There’s a developing debate about whether it’s a good business move for radio broadcasters to participate in Clear Channel’s iHeartRadio platform.
Ken Dardis of AudioGraphics is clear about how he feels on that question. He writes in an online column that stations should be cautious about signing up as partners.
“There’s been a flurry of headlines about stations joining the iHeartRadio lineup, and a couple of stories about some stations refusing,” he wrote. “The latter is apparently due to a clause in the iHeartRadio agreement that gives it exclusive rights to list the joining station(s) online.
“Any station that signs away the rights to list at other well-known radio portals, so it can be listed among the 1,200+ stations at iHeartRadio, needs to seriously consider the ramifications of this action,” Dardis opined.
“Given the number of radio portals that overshadow iHeartRadio in search returns, your chances of being found through a search is seriously diminished.”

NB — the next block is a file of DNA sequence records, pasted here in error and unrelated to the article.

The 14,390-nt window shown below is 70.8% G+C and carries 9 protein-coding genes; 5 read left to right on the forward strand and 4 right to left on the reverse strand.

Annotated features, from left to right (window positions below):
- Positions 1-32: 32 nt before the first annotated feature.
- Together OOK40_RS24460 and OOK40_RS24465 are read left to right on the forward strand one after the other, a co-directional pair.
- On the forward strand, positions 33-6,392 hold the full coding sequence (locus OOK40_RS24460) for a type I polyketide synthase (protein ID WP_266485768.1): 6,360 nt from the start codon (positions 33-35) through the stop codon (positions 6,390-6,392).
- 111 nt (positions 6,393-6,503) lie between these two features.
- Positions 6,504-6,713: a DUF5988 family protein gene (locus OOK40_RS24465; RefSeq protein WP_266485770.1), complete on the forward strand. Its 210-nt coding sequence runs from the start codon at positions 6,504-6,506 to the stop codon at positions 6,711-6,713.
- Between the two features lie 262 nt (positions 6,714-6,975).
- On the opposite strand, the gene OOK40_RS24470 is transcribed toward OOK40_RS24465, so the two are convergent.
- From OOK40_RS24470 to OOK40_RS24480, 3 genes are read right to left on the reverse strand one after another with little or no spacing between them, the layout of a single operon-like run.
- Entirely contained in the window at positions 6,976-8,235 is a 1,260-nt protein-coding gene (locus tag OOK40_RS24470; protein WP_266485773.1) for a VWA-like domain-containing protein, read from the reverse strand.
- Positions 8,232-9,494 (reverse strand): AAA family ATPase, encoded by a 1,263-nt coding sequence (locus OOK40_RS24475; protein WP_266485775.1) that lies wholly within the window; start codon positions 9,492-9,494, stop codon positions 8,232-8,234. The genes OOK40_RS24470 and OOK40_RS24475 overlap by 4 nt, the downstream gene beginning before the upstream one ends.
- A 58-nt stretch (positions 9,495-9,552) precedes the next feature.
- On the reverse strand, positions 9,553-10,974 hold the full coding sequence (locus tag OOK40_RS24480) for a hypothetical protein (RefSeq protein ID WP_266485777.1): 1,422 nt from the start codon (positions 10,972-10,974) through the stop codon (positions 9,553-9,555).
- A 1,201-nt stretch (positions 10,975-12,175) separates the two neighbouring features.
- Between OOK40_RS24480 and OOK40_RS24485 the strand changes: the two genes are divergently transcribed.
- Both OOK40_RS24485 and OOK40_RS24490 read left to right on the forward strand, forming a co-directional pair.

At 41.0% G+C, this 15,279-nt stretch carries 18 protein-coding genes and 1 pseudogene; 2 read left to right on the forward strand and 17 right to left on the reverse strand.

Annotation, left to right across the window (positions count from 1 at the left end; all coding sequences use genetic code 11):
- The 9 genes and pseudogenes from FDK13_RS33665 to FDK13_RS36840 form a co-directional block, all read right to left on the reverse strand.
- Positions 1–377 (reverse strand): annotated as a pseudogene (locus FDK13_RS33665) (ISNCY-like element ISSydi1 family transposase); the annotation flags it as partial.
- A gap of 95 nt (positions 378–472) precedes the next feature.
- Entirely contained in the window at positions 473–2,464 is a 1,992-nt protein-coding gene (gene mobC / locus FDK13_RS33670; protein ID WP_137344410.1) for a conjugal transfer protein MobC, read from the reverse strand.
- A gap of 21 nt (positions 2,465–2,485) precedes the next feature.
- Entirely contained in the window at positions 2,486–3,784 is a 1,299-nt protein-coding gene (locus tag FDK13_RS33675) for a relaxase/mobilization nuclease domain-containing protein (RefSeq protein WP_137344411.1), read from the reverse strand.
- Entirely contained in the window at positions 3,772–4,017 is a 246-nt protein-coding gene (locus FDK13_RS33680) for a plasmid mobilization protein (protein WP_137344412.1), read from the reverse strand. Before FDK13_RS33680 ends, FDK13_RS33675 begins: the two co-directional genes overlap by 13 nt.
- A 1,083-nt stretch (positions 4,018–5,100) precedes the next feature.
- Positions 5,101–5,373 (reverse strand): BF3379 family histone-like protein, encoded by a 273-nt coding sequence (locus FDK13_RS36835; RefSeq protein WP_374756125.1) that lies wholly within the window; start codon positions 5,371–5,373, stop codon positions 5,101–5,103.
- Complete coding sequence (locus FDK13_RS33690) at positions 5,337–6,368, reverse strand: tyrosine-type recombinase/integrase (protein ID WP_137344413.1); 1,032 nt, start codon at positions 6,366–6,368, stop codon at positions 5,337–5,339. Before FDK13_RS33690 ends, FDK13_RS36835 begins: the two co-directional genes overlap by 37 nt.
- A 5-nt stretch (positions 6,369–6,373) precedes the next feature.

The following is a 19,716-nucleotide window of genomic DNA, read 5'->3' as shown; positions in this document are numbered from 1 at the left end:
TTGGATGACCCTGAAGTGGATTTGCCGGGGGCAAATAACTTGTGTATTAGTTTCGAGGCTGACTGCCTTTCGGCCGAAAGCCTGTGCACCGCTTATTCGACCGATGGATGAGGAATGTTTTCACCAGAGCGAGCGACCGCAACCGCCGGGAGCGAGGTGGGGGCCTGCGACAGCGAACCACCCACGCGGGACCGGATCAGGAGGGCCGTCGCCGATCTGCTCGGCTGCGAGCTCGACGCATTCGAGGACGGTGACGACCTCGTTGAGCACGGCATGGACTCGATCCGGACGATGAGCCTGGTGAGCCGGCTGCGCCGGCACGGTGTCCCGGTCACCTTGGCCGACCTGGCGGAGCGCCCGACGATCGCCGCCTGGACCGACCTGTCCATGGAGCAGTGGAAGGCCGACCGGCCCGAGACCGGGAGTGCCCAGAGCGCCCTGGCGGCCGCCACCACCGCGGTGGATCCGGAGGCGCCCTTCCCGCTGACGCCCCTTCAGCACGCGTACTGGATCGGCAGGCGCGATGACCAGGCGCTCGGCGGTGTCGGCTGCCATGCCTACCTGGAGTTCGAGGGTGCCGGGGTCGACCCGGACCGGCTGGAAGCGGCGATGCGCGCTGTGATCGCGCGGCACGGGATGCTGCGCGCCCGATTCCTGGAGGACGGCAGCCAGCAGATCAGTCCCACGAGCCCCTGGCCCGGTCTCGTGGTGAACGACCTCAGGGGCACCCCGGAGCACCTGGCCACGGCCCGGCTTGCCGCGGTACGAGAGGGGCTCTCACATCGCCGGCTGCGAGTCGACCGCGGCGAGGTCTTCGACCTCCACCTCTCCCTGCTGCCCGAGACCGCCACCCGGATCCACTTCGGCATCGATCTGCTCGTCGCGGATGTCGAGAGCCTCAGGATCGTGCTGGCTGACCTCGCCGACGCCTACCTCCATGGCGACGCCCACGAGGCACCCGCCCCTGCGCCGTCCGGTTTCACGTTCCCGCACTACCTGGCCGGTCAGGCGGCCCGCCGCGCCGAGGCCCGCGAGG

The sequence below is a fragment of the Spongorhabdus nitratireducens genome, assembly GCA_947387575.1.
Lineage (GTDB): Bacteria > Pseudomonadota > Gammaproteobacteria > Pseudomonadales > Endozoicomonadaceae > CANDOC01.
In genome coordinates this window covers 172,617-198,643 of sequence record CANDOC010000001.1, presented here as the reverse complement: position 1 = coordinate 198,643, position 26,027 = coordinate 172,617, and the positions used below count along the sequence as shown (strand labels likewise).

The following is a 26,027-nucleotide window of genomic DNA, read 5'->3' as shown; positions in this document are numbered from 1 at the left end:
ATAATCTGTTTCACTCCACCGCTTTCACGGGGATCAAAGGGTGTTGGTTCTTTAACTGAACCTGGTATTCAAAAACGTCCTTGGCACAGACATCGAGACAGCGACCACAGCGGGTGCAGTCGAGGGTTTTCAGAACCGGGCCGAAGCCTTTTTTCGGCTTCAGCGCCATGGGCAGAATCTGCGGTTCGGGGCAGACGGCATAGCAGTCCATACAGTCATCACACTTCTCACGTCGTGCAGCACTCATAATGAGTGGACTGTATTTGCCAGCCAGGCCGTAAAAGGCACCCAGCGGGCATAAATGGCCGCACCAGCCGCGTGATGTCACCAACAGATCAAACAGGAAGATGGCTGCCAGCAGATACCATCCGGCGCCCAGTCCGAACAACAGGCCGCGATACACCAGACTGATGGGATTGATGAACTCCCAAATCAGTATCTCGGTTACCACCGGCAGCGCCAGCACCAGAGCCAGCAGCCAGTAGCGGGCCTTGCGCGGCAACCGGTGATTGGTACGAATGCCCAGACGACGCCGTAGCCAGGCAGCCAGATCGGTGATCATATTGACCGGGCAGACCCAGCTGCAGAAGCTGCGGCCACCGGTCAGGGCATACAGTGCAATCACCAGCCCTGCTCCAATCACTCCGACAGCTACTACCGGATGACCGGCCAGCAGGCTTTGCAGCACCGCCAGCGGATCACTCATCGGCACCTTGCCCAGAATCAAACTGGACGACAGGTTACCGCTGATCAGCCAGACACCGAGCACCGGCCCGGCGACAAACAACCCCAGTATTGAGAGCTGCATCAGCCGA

Dardis argues that for radio stations seeking more online exposure, deciding to partner with Clear Channel is a questionable strategy. “While your site may be built, you don’t necessarily exist unless consumers and search engines acknowledge you too. … iHeartRadio could well prove to be a flash in the pan like many Internet flame-outs. Then, where does that leave all those stations and groups who signed its agreement?”
He’s a former radio manager who launched AudioGraphics as a radio and television ad production company; the site explores how the Internet affects broadcasting, and includes media metrics and analytics. His column is here.
Clear Channel did not immediately reply to a request for comment from Radio World.